Traditional food in Quito is a mixed bag of delicious dishes that rely on ingredients from the coast, the Andes, and the jungle. Eating out here is both a luxury and a necessity. Many small shopfront restaurants specialize in cheap and cheerful traditional plates, while stand-alone eateries offer their own take on Ecuadorian dishes like locro(potato) soup, ceviche, llapingachos, encocado, empanadas, and hornado.
This is the food that Ecuadorians have grown up with small restaurants, like home chefs, create their signature take on traditional favorites, drawing crowds daily in the process.
Yucca, pork, grains, and potatoes, and mote from the Andes are staples in everyday meals, while fish chowders from the coast and the jungle are filling inclusions on many restaurant menus around town that use ingredients like coconut, peanut, ginger, and citrus to surprise the palate.
The traditional lunch places around town are family run, with the whole crew helping to cook, serve, and wait on regular customers who stop by daily. These meeting spots’ set meals to sustain their patrons with soup, a main, and a dessert that change according to the blackboard outside.
Seco de pollo, an Ecuadorian chicken stew, seco de borrego-lamb stew, and seco de chivo-goat stew are tasty Ecuadorian dishes that slow cook meat in beer, wine, tomatoes, cumin, garlic, cinnamon, peppers, onions, citrus, cilantro, and the secret spices of the house.
Fried plantain, rice, beans, and potatoes accompany many dishes, as does aji; a hot sauce made in-house using the recipe of the chef-more often than not a mix of chili peppers, onions, cilantro, oil, and lime juice.
Fritada, another slow-cooked staple of Ecuador, simmers pork in a broth of orange juice and water until the liquid is gone and the meat is tender. A different twist on the dish uses chicken and substitutes chicha- a fermented corn beverage from the jungle to tenderize the meat.
Quinoa, avocado, plantain, corn, squash, pumpkin, beans, and cheese often find their way into soups-along with bananas, and sometimes chicken feet! Keep reading for some of the best spots around town to try traditional dishes of Ecuador.
De La Llama is one of the best places to try traditional food in Quito. Since it opened four years ago it has become a favorite for Ecuadorian food because of the quality and preparation of its dishes and the above the bar service.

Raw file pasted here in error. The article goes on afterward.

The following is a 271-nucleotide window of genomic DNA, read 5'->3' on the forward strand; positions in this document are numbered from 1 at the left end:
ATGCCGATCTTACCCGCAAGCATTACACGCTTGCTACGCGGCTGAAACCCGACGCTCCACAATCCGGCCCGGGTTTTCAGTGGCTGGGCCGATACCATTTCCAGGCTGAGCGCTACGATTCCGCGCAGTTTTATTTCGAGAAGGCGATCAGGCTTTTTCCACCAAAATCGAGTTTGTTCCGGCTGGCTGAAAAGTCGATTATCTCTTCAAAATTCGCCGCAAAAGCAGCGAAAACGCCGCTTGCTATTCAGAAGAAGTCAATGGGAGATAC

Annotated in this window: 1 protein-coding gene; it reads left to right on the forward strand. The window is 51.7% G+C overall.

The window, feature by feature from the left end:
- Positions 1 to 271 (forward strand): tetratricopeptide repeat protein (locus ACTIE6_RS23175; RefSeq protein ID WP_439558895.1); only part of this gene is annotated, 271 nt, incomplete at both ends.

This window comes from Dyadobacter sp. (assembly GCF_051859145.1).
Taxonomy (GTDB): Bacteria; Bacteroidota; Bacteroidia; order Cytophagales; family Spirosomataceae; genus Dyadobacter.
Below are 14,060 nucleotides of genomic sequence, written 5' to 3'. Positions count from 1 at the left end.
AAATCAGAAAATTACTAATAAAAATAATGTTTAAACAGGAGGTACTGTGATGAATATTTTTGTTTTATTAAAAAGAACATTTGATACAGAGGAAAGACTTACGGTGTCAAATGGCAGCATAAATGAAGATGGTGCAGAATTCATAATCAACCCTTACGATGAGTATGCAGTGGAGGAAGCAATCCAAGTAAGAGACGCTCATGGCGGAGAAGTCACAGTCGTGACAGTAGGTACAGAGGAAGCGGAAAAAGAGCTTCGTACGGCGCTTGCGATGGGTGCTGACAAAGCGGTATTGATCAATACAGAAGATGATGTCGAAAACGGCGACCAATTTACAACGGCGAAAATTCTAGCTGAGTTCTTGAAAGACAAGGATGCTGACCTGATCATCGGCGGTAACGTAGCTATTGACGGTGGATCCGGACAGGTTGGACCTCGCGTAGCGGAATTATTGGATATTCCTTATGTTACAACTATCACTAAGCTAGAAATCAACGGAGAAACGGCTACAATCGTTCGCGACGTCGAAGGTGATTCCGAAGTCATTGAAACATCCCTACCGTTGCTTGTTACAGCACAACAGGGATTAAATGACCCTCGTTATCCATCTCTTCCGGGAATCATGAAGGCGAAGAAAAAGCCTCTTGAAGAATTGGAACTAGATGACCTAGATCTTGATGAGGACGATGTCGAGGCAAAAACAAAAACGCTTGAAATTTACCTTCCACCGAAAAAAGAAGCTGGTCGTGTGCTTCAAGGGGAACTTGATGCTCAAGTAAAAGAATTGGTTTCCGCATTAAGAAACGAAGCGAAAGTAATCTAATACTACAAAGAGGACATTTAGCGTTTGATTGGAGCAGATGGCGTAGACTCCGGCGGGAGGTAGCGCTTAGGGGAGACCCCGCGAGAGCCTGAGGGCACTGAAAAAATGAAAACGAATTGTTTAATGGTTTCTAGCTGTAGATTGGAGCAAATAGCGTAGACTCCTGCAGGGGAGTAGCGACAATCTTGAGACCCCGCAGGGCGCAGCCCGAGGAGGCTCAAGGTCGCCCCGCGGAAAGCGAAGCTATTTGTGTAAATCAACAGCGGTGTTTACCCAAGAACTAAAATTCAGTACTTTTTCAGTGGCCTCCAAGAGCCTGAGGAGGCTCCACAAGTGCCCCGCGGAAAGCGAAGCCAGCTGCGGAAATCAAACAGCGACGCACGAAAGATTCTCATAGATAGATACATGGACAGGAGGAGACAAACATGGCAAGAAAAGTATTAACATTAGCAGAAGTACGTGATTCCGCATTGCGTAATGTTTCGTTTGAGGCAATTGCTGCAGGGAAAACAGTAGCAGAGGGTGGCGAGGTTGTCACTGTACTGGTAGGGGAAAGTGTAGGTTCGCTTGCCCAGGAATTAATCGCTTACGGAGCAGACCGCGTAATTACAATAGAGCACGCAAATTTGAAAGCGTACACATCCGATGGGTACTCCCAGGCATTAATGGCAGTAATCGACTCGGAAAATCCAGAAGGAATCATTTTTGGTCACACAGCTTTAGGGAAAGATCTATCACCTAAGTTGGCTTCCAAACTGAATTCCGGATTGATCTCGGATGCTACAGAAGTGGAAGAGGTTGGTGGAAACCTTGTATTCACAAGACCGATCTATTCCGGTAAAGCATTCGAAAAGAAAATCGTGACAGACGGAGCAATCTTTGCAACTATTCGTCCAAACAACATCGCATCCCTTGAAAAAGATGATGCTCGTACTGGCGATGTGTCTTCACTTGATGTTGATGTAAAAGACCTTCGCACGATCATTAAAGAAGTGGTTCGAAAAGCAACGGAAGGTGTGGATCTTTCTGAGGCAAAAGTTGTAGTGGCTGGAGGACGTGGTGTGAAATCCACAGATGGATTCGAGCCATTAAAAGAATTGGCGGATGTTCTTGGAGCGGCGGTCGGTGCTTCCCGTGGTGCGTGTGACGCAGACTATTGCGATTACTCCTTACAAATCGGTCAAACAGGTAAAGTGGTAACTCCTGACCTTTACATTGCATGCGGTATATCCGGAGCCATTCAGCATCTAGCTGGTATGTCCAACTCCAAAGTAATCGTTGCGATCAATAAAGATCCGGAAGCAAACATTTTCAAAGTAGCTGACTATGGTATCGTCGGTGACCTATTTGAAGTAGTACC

Traditional dishes include llapingachos-potato and cheese pancakes substituting shrimp and octopus for the traditional sausage. Also on the menu are traditional and seafood locro soups, and an Andean risotto-a mix of grains and cheese simmered like risotto and served with mushrooms. For dessert, try the colada morada pie- a new take on the Ecuadorian drink that uses naranjilla, babaco, pineapple, blackberries, strawberries, and blueberries to sweeten the pot.
The interns here at Happy Gringo Travel, Katharina and Jennai, visited De La Llama and were taken by the friendly and accommodating service, the attention to detail and ascetics of the plates, and the fun, casual vibe. Art on the walls is from previous patrons, and there are drawing materials on each table in case you want to add your work to the collection.
Suiza y Checoslovaquia
Pims is a longstanding favorite chain of traditional restaurants in Quito. Their location in the historic center overlooks plazas, church spirals, and presidential palace from Parque Itchimbia-an urban refuge on one side of the valley above the San Blas neighborhood.
The well-rounded menu has a selection of Ecuadorian dishes including ceviche, llapingachos, seco de chivo (goat stew), and fritada. Other menu items include beef, burgers, locro soup, and fish dishes.
Palacio De La Fritada ranks on the top of the list for the place to find fritada, empanadas, locro, and mote (hominy) dishes. It’s located in Cumbaya, a suburb of Quito where many new restaurants are ushering a new dining scene in the valley.
It is an extremely popular place that fills up regularly. Ecuadorians who discover it rave about the flavors of the dishes and many make it a weekly stop when eating out.
Salinas 135 y Via Interoceania,
Another one of the best places to try traditional food in Quito is located in the bohemian neighborhood of Guapulo between Quito and the valley, Ceviches de Guapulo is a happening local favorite. The outdoor tables fill up on the weekend overlooking the valley in the distance, and the ceviche and fish dishes hit exactly the right spot.
Service continues until the food runs out, they only take cash, and are not open from Monday to Friday.
Camino de Orellana
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